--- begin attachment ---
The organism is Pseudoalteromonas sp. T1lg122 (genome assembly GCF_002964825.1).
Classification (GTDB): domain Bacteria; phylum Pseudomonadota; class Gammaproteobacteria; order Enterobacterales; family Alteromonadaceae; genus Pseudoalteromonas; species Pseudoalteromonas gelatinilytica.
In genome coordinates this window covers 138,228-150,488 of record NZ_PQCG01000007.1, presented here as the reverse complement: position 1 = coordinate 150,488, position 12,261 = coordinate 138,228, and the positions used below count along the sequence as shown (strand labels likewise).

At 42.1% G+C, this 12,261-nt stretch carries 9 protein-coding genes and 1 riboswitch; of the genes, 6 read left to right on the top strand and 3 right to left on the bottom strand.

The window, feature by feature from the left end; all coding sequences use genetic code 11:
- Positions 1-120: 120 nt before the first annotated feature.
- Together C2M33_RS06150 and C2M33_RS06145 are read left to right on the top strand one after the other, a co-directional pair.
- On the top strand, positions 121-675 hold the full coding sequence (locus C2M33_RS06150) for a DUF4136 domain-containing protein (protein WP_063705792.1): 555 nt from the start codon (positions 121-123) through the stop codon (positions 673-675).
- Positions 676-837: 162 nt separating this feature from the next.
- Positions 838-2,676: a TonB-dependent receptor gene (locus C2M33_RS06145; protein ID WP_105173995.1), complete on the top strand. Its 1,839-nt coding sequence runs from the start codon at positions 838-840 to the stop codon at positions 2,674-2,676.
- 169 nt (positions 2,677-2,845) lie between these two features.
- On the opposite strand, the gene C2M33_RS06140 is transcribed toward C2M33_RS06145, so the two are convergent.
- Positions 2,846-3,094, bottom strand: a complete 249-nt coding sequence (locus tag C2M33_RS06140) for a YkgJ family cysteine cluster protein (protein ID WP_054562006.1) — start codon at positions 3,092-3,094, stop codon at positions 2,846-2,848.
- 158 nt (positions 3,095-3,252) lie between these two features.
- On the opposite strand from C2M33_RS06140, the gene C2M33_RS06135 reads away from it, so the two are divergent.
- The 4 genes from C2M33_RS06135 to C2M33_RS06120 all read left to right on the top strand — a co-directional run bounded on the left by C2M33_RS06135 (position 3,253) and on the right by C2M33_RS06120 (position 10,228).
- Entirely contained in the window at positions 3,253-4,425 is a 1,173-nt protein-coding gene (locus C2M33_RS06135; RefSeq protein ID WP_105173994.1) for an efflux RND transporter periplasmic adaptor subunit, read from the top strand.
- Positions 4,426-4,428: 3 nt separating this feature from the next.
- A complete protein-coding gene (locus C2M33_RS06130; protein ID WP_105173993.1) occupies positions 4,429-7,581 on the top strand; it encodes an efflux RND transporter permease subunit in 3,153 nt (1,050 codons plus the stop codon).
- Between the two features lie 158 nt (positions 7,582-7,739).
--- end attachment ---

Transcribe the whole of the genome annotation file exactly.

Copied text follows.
The organism is Pseudoalteromonas sp. T1lg122 (genome assembly GCF_002964825.1).
Classification (GTDB): domain Bacteria; phylum Pseudomonadota; class Gammaproteobacteria; order Enterobacterales; family Alteromonadaceae; genus Pseudoalteromonas; species Pseudoalteromonas gelatinilytica.
In genome coordinates this window covers 138,228-150,488 of record NZ_PQCG01000007.1, presented here as the reverse complement: position 1 = coordinate 150,488, position 12,261 = coordinate 138,228, and the positions used below count along the sequence as shown (strand labels likewise).

At 42.1% G+C, this 12,261-nt stretch carries 9 protein-coding genes and 1 riboswitch; of the genes, 6 read left to right on the top strand and 3 right to left on the bottom strand.

The window, feature by feature from the left end; all coding sequences use genetic code 11:
- Positions 1-120: 120 nt before the first annotated feature.
- Together C2M33_RS06150 and C2M33_RS06145 are read left to right on the top strand one after the other, a co-directional pair.
- On the top strand, positions 121-675 hold the full coding sequence (locus C2M33_RS06150) for a DUF4136 domain-containing protein (protein WP_063705792.1): 555 nt from the start codon (positions 121-123) through the stop codon (positions 673-675).
- Positions 676-837: 162 nt separating this feature from the next.
- Positions 838-2,676: a TonB-dependent receptor gene (locus C2M33_RS06145; protein ID WP_105173995.1), complete on the top strand. Its 1,839-nt coding sequence runs from the start codon at positions 838-840 to the stop codon at positions 2,674-2,676.
- 169 nt (positions 2,677-2,845) lie between these two features.
- On the opposite strand, the gene C2M33_RS06140 is transcribed toward C2M33_RS06145, so the two are convergent.
- Positions 2,846-3,094, bottom strand: a complete 249-nt coding sequence (locus tag C2M33_RS06140) for a YkgJ family cysteine cluster protein (protein ID WP_054562006.1) — start codon at positions 3,092-3,094, stop codon at positions 2,846-2,848.
- 158 nt (positions 3,095-3,252) lie between these two features.
- On the opposite strand from C2M33_RS06140, the gene C2M33_RS06135 reads away from it, so the two are divergent.
- The 4 genes from C2M33_RS06135 to C2M33_RS06120 all read left to right on the top strand — a co-directional run bounded on the left by C2M33_RS06135 (position 3,253) and on the right by C2M33_RS06120 (position 10,228).
- Entirely contained in the window at positions 3,253-4,425 is a 1,173-nt protein-coding gene (locus C2M33_RS06135; RefSeq protein ID WP_105173994.1) for an efflux RND transporter periplasmic adaptor subunit, read from the top strand.
- Positions 4,426-4,428: 3 nt separating this feature from the next.
- A complete protein-coding gene (locus C2M33_RS06130; protein ID WP_105173993.1) occupies positions 4,429-7,581 on the top strand; it encodes an efflux RND transporter permease subunit in 3,153 nt (1,050 codons plus the stop codon).
- Between the two features lie 158 nt (positions 7,582-7,739).